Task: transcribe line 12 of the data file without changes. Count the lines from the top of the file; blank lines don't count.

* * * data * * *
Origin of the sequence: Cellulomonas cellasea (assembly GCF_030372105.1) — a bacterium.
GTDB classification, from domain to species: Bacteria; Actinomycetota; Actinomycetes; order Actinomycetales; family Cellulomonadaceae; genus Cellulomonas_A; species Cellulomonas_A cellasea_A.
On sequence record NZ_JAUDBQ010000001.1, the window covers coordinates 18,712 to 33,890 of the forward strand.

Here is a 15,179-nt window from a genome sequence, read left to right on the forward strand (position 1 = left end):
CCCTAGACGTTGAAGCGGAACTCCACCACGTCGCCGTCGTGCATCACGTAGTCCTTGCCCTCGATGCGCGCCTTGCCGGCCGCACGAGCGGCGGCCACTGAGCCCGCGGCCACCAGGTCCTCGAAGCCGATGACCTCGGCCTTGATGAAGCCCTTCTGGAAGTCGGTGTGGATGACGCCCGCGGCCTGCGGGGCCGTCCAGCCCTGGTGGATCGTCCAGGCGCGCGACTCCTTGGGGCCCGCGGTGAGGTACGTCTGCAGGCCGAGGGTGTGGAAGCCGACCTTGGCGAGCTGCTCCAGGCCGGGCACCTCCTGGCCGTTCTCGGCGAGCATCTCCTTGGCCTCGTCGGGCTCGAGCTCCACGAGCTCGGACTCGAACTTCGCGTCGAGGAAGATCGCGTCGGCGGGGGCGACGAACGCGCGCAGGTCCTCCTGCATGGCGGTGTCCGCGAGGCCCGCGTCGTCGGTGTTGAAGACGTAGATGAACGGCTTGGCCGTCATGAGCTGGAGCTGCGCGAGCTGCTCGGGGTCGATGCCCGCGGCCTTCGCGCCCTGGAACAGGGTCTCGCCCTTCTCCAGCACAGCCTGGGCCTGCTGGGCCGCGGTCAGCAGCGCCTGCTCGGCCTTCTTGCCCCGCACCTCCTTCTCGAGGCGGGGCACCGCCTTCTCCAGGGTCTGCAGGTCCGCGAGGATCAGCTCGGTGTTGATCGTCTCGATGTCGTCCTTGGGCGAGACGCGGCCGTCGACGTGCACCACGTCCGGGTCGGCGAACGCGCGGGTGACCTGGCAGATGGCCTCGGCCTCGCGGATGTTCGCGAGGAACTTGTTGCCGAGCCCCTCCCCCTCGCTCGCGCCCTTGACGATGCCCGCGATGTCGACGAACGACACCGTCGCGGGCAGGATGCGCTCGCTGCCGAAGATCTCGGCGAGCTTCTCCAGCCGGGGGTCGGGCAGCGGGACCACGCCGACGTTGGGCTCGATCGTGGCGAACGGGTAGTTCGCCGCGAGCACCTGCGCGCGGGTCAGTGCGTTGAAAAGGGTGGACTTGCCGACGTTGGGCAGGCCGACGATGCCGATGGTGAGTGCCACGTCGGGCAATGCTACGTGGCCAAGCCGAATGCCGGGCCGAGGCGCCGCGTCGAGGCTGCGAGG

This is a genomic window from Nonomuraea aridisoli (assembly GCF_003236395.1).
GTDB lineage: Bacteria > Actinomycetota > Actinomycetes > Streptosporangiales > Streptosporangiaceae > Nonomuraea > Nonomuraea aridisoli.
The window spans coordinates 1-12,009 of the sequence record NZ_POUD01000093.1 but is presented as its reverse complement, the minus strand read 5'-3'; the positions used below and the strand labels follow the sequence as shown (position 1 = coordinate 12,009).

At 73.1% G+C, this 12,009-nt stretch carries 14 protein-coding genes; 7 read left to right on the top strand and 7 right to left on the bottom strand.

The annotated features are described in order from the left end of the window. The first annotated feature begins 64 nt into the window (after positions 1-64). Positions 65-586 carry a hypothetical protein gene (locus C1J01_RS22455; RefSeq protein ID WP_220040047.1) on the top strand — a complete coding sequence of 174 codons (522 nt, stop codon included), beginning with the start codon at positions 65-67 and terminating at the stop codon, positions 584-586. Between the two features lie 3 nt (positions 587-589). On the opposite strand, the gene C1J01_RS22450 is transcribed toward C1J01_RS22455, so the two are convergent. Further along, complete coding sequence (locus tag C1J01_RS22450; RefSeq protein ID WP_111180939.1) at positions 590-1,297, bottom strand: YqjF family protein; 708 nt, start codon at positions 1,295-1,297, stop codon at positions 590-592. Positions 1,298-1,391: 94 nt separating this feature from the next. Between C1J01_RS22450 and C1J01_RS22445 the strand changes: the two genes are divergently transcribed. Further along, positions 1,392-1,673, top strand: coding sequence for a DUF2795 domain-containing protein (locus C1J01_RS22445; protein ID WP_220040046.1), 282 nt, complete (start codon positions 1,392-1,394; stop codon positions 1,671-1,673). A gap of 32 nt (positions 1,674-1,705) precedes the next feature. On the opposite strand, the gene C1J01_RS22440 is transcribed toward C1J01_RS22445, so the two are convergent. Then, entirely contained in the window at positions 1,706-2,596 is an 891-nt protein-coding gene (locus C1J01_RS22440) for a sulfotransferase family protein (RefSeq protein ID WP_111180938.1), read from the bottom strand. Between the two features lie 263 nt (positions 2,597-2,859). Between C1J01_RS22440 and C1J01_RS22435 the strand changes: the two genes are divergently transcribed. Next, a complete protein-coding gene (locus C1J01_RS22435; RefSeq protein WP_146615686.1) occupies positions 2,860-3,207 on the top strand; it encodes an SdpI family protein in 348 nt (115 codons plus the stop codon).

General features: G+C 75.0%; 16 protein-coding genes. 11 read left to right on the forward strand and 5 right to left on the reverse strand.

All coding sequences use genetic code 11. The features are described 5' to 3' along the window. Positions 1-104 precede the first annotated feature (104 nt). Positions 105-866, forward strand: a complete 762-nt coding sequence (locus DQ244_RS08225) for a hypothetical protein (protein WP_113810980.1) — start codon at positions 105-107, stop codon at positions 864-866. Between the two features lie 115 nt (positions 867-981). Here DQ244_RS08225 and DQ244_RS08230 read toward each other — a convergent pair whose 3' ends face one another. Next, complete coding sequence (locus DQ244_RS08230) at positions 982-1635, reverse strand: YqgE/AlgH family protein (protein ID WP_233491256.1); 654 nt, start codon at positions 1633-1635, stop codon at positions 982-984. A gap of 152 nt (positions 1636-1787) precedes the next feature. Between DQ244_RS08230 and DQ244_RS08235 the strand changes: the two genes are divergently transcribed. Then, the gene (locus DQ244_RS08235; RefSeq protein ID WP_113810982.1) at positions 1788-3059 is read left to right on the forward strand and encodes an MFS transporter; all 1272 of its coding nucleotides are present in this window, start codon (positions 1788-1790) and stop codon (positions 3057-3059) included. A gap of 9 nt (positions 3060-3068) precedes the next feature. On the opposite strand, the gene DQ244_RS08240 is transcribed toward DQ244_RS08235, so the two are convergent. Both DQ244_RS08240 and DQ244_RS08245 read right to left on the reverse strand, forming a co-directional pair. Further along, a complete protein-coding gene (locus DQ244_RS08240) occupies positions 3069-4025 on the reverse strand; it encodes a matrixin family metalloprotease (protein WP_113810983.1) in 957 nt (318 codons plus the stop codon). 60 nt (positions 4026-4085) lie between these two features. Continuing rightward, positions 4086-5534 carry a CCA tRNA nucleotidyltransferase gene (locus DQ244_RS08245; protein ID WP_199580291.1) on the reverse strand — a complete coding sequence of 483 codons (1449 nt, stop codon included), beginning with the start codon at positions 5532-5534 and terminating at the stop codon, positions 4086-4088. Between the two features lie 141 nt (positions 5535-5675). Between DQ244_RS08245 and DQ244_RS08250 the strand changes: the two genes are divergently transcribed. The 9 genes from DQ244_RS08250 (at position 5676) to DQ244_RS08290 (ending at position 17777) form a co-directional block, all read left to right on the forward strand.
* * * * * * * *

All coding sequences use genetic code 11. The features are described 5' to 3' along the window. Positions 1-104 precede the first annotated feature (104 nt). Positions 105-866, forward strand: a complete 762-nt coding sequence (locus DQ244_RS08225) for a hypothetical protein (protein WP_113810980.1) — start codon at positions 105-107, stop codon at positions 864-866. Between the two features lie 115 nt (positions 867-981). Here DQ244_RS08225 and DQ244_RS08230 read toward each other — a convergent pair whose 3' ends face one another. Next, complete coding sequence (locus DQ244_RS08230) at positions 982-1635, reverse strand: YqgE/AlgH family protein (protein ID WP_233491256.1); 654 nt, start codon at positions 1633-1635, stop codon at positions 982-984. A gap of 152 nt (positions 1636-1787) precedes the next feature. Between DQ244_RS08230 and DQ244_RS08235 the strand changes: the two genes are divergently transcribed. Then, the gene (locus DQ244_RS08235; RefSeq protein ID WP_113810982.1) at positions 1788-3059 is read left to right on the forward strand and encodes an MFS transporter; all 1272 of its coding nucleotides are present in this window, start codon (positions 1788-1790) and stop codon (positions 3057-3059) included. A gap of 9 nt (positions 3060-3068) precedes the next feature. On the opposite strand, the gene DQ244_RS08240 is transcribed toward DQ244_RS08235, so the two are convergent. Both DQ244_RS08240 and DQ244_RS08245 read right to left on the reverse strand, forming a co-directional pair. Further along, a complete protein-coding gene (locus DQ244_RS08240) occupies positions 3069-4025 on the reverse strand; it encodes a matrixin family metalloprotease (protein WP_113810983.1) in 957 nt (318 codons plus the stop codon). 60 nt (positions 4026-4085) lie between these two features. Continuing rightward, positions 4086-5534 carry a CCA tRNA nucleotidyltransferase gene (locus DQ244_RS08245; protein ID WP_199580291.1) on the reverse strand — a complete coding sequence of 483 codons (1449 nt, stop codon included), beginning with the start codon at positions 5532-5534 and terminating at the stop codon, positions 4086-4088. Between the two features lie 141 nt (positions 5535-5675). Between DQ244_RS08245 and DQ244_RS08250 the strand changes: the two genes are divergently transcribed. The 9 genes from DQ244_RS08250 (at position 5676) to DQ244_RS08290 (ending at position 17777) form a co-directional block, all read left to right on the forward strand.